interjection, verb (used without object), noun
[huh-rah, -raw] /həˈrɑ, -ˈrɔ/
(used as an exclamation of joy, exultation, appreciation, encouragement, or the like.)
verb (used without object)
to shout “hurrah.”.
an exclamation of “hurrah.”.
hubbub; commotion; fanfare.
a colorful or tumultuous event; spectacle or celebration:
We celebrated the centennial with a three-day hurrah.
last / final hurrah, a final moment or occasion of glory or achievement:
The new play will be her last hurrah as an actress before she retires.
interjection, noun, verb
a variant of hurrah
(Austral & NZ) Also hooroo (huːˈruː). goodbye; cheerio
a cheer of joy, victory, etc
to shout “hurrah”
1680s, alteration of huzza, similar to shouts recorded in German, Danish, Swedish. Perhaps picked up during Thirty Years’ War. Hurra was said to be the battle-cry of Prussian soldiers during the War of Liberation (1812-13). Hooray is its popular form and is almost as old. Also hurray (1780); hurroo (1824); hoorah (1798).
[hoo-rey] /hʊˈreɪ/ interjection, verb (used without object), noun 1. . /huːˈreɪ/ interjection, noun, verb 1. a variant of hurrah interjection 2. (Austral & NZ) Also hooroo (huːˈruː). goodbye; cheerio see hurrah.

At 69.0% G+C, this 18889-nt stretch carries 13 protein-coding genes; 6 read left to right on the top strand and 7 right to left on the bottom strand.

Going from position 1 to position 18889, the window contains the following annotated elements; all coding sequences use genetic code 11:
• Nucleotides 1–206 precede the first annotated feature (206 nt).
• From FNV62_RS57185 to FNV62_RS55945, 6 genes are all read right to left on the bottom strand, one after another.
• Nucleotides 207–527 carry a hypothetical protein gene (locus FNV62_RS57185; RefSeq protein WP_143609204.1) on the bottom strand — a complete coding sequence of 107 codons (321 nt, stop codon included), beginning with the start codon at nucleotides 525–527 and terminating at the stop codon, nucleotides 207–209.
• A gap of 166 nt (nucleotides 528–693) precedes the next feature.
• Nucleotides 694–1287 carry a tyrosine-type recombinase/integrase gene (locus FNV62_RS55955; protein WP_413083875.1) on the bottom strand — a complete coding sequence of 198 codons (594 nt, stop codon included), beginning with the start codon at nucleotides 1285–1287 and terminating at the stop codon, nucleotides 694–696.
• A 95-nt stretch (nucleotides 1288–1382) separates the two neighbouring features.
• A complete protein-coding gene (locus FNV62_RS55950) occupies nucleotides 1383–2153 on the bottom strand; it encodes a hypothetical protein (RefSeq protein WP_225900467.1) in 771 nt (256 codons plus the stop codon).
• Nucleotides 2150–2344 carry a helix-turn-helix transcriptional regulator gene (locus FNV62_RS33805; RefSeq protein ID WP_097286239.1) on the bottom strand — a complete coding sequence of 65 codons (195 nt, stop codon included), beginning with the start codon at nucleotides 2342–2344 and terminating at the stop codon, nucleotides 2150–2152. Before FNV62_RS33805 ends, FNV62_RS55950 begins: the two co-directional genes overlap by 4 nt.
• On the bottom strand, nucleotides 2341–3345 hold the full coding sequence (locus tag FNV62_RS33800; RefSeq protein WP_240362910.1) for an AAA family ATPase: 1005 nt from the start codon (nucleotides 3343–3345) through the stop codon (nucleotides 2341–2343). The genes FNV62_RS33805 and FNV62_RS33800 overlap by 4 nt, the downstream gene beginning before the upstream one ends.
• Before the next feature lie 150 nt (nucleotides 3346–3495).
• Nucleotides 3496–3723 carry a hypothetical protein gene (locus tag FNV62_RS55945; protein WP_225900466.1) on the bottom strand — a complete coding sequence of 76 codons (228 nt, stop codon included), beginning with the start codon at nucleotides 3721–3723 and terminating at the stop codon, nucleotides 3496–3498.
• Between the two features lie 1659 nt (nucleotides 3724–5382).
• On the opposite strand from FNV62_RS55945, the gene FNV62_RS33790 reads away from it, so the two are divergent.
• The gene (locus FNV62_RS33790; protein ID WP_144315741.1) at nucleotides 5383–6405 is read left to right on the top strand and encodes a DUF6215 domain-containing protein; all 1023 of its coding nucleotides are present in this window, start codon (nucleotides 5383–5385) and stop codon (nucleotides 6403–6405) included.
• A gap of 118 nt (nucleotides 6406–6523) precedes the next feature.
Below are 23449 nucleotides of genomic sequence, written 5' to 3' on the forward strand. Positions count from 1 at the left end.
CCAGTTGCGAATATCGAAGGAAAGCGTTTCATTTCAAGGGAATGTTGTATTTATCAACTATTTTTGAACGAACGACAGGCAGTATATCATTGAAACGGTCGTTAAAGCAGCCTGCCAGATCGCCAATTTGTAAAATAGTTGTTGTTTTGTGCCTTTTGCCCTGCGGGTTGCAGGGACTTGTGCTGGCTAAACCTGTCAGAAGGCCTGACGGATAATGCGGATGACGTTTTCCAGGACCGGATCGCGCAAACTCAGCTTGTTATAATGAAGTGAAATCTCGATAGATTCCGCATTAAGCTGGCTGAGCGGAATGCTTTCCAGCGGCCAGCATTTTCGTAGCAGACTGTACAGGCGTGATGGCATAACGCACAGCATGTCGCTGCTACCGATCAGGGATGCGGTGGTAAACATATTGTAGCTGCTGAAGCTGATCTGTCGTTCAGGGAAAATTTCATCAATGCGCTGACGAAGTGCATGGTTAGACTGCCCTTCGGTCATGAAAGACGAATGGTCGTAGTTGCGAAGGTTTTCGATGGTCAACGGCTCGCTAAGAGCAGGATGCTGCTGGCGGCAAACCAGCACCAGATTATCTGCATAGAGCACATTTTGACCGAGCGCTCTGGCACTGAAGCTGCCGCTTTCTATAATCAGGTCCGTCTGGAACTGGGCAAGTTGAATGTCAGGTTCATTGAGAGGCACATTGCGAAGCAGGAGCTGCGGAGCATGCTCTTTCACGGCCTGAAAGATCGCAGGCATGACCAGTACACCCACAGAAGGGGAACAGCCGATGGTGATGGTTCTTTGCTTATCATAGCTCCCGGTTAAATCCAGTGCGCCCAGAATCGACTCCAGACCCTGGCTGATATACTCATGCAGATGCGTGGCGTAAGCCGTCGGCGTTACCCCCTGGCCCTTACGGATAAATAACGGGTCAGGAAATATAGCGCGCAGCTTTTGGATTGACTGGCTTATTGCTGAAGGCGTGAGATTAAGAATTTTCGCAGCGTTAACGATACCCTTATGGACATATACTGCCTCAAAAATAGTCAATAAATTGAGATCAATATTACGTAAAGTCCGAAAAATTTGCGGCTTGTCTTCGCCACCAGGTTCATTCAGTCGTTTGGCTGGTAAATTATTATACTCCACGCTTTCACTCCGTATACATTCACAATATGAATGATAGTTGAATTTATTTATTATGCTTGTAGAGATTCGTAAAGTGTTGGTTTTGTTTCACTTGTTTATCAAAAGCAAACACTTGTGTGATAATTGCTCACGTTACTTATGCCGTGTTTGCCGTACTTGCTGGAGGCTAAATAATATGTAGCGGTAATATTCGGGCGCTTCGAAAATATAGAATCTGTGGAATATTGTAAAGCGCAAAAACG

- Hooray henry
/ˈhuːˌreɪ/ noun (pl) Hooray Henries, -rys 1. a young upper-class man, often with affectedly hearty voice and manners Sometimes shortened to Hooray
[hawrn, hohrn] /hɔrn, hoʊrn/ noun 1. a city in NW Netherlands.
[hoos-gou] /ˈhus gaʊ/ noun, Slang. 1. a jail. /ˈhuːsɡaʊ/ noun 1. (US) a slang word for jail n. “jail,” 1911, western U.S., probably from mispronunciation of Mexican Spanish juzgao “tribunal, court,” from juzgar “to judge,” used as a noun, from Latin judicare “to judge,” which is related to judicem (see judge (v.)). noun A jail […]